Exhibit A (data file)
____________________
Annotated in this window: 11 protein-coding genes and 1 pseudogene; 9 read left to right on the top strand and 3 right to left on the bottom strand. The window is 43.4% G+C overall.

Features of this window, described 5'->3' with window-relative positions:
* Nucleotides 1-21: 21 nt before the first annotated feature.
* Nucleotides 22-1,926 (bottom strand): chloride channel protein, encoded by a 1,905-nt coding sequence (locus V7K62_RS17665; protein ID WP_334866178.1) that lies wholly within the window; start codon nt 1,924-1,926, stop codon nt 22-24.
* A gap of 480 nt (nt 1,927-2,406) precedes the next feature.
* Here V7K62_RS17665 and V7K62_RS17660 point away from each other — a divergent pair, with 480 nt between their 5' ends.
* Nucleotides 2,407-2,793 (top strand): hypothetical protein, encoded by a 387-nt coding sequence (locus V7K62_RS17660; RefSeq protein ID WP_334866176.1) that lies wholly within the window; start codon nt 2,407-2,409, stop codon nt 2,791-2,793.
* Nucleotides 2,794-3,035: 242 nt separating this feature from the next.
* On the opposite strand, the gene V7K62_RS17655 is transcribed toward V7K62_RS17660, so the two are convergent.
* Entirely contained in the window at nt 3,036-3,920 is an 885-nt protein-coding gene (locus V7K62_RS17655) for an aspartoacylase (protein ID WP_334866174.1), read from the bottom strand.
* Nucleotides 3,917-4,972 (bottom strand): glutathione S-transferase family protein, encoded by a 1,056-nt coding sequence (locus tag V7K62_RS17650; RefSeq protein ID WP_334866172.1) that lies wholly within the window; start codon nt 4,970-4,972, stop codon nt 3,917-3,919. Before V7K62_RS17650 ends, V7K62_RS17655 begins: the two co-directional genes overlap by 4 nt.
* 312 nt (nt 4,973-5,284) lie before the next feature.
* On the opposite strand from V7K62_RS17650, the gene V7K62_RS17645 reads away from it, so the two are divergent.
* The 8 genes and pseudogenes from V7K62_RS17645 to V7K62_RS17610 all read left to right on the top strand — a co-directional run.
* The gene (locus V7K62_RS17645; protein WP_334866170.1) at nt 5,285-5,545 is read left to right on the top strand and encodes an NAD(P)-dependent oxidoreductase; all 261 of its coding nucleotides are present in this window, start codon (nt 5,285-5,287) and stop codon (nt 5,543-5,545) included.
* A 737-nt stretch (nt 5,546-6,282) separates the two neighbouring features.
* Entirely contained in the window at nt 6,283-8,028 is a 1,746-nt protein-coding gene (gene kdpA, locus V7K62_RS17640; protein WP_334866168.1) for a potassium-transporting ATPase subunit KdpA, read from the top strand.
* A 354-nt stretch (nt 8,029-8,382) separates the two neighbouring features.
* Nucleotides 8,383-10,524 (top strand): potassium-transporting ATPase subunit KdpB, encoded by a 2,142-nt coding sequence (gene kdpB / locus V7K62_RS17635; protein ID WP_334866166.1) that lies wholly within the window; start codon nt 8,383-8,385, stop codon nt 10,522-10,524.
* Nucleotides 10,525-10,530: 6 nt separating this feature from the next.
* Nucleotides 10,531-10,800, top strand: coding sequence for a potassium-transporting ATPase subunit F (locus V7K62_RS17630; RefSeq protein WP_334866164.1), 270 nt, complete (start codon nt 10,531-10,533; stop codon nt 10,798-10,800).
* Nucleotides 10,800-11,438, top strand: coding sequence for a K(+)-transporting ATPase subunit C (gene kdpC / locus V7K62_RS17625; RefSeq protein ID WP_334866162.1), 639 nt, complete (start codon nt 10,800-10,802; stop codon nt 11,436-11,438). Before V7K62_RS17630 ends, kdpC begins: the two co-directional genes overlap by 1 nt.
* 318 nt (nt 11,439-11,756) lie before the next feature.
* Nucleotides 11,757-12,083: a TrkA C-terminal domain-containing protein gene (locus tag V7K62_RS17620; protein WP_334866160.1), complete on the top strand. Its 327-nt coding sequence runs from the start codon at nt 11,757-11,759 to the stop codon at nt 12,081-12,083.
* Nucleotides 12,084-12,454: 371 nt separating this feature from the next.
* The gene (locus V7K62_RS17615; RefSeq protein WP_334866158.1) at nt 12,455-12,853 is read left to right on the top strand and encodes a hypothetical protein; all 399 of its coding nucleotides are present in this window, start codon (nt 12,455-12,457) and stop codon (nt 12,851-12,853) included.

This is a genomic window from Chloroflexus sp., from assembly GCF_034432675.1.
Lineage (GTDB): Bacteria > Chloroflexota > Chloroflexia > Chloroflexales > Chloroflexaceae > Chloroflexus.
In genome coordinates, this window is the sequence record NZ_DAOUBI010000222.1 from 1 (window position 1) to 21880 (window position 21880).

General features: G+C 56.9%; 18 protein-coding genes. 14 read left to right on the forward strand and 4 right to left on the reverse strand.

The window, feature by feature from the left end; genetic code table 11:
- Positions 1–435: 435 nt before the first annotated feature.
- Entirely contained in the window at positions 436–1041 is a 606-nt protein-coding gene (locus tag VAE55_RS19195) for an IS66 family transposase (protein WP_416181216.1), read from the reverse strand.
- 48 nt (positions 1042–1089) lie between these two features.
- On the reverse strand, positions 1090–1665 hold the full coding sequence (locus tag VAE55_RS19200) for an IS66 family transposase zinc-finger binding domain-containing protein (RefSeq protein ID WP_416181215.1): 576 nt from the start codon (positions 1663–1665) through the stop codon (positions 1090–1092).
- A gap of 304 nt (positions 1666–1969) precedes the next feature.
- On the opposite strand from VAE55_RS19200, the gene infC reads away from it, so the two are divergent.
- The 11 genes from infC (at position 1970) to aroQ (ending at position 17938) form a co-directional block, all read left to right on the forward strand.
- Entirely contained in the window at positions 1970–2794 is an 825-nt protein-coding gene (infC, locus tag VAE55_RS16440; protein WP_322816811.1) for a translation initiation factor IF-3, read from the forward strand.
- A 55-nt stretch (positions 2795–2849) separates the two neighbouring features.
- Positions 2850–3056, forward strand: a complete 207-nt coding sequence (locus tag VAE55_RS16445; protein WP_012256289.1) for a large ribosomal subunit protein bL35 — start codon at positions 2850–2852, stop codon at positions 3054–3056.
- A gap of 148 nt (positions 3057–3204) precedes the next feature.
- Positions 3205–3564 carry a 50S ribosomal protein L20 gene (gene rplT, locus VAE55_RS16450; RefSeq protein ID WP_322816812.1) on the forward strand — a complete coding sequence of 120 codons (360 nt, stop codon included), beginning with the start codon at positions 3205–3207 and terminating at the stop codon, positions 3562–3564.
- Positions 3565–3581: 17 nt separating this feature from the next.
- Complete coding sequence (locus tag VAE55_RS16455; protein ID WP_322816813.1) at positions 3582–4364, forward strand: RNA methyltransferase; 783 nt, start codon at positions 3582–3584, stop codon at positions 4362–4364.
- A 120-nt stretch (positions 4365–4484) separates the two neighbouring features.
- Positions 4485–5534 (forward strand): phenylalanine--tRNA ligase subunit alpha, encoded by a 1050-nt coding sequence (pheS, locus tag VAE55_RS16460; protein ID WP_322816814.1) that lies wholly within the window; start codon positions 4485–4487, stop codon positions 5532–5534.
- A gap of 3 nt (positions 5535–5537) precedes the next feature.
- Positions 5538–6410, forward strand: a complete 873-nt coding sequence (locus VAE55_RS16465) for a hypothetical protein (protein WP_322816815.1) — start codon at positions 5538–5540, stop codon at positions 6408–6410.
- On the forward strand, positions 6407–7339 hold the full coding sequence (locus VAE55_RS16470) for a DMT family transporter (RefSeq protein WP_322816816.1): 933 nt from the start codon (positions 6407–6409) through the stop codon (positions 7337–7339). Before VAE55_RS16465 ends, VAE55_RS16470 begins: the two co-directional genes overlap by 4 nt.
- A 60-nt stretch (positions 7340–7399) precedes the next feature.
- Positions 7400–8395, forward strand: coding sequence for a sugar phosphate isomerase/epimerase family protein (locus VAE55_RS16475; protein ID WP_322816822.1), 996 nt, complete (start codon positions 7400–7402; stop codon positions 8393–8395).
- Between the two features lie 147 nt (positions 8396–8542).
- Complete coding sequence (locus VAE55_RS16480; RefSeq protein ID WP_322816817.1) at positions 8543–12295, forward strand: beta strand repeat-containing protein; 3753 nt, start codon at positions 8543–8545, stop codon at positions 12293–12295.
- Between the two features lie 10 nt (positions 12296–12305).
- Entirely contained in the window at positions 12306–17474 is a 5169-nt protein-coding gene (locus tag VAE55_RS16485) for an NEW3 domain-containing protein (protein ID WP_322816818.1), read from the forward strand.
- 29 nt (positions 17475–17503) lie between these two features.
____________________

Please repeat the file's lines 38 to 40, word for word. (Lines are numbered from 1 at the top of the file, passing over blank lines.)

- The 11 genes from infC (at position 1970) to aroQ (ending at position 17938) form a co-directional block, all read left to right on the forward strand.
- Entirely contained in the window at positions 1970–2794 is an 825-nt protein-coding gene (infC, locus tag VAE55_RS16440; protein WP_322816811.1) for a translation initiation factor IF-3, read from the forward strand.
- A 55-nt stretch (positions 2795–2849) separates the two neighbouring features.